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Cablegate: Senegal: Police Crush Protest Against High Cost of Living

VZCZCXRO0068
PP RUEHMA RUEHPA
DE RUEHDK #0386 0921302
ZNR UUUUU ZZH
P 011302Z APR 08
FM AMEMBASSY DAKAR
TO RUEHC/SECSTATE WASHDC PRIORITY 0267
INFO RUEHZK/ECOWAS COLLECTIVE PRIORITY
RUEHLMC/MCC WASHDC

UNCLAS DAKAR 000386

SIPDIS

SIPDIS

SENSITIVE

DEPT FOR AF/W, AF/RSA, DRL AND INR/AA

E.O. 12958: N/A
TAGS: SOCI PGOV PREL PINS KDEM ECON SG
SUBJECT: SENEGAL: POLICE CRUSH PROTEST AGAINST HIGH COST OF LIVING


1. (U) Summary: On March 30, two Senegalese consumer associations
organized a demonstration against the steady rise of the costs of
basic commodities and food staples. Riot police arrested the
leaders of the two associations and used electric batons, tear gas,
and riffle butts to forcefully breakup the demonstration. Among
others, a female member of parliament from the opposition was beaten
by police. The head of the Judiciary Police ordered one of the
country's four private television channels, Walf TV, to interrupt
its live coverage of police brutalities. The channel's tapes with
the footage of the events, as well as those of another independent
channel, Canal Info, was confiscated by the police. End summary.

Mounting pressure
-----------------

2. (U) President Abdoulaye Wade's government has been under
mounting pressure resulting from rising energy and food costs. Poor
rains last year have reduced domestic food supplies, resulting in
shortages in some rural areas. To protest the government's handling
of the situation, farmers planned to hold a demonstration in Dakar
on March 28 under the leadership of Aliou Dia, General Secretary of
"Forces Paysans" party, and opposition Member of Parliament.
However, the demonstration was finally cancelled when President Wade
announced at the Cabinet meeting the day before the scheduled
protest that he had decided to earmark 10 billion CFA (approximately
USD 24 million) for food support to farmers.

3. (U) Tensions resulting from the high-cost of food commodities
have not been limited to the countryside. Even in urban centers,
there are growing complaints that people do not have enough to eat
and many families can only afford one meal per day. A fifty kilo
bag of broken rice (a basic stable) sold for 12,000 CFA not long ago
and now costs between 15,000 and 17,000 (the equivalent of 20 to 30
percent increase per bag); the cost of butane gas, cooking oil,
soap, cement and many other commodities have risen as well. Rent
has also risen significantly in Dakar. The population's frustration
has been exacerbated by reports of millions of dollars to purchase a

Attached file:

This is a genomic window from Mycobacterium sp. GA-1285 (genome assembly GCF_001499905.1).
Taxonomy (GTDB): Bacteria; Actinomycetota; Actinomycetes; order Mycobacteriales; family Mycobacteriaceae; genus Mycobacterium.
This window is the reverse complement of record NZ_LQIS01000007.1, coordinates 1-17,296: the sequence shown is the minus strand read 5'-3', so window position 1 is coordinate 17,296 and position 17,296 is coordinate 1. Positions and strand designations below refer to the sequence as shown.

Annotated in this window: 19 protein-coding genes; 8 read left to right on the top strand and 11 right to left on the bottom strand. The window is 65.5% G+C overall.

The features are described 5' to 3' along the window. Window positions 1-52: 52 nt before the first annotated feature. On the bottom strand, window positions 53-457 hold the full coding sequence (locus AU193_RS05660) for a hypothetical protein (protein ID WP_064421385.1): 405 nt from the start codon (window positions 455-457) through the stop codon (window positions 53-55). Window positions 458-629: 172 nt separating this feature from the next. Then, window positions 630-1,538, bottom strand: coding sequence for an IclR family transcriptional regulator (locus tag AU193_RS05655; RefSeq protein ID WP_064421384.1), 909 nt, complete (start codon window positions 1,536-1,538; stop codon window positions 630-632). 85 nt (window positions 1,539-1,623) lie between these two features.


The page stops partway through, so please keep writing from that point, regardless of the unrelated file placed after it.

new plane for President Wade and millions of dollars (perhaps
hundreds of millions) spent on the recently completed Organization
of Islamic States Dakar summit.

Consumers Take to the Street
----------------------------

4. (U) The tension boiled over on March 30 when two Senegalese
consumer associations organized a peaceful march in demonstration
against the steady increase in the cost of living. The Minister of
the Interior ordered protesters, who did not have a permit to
demonstrate, to end the demonstration and when they refused, he sent
in riot police to forcefully put down the protest. When some
protesters threw rocks at the police, they responded with tear gas,
electric batons, and rifle butts.

5. (U) While these events were being broadcast live on television
by Walf TV, the head of the Judiciary Police ordered the channel to
interrupt its coverage. The police then confiscated the footage of
Walf TV as well as the footage that was taken on the scene by
another independent channel, Canal Info. Afterward, the Minister of
Interior went on the air on government-controlled channel RTS to
blame the opposition, calling Ousmane Tanor Dieng, head of the
Socialist Party, a coward and a "bad general."

6. (SBU) Comment: The protests and the government's response were
not a surprise, and are indicative of three worrisome trends.
First, the rising cost of basic commodities and food staples is
likely to increase, which, combined with shortages resulting from
poor rains will likely lead to more protests and unrest. Second,
the government's heavy-handed approach to these protests - the
government has refused permits for all demonstrations against it and
its policies over the past year -- is likely to increase the
possibility that future protests will become more violent. Finally,
the government has demonstrated a consistent willingness in the past
year to curb or violate freedom of the press when the Wade
administration perceives that the media is becoming a threat to the
president or the administration.

SMITH

© Scoop Media

 
 
 
 
 
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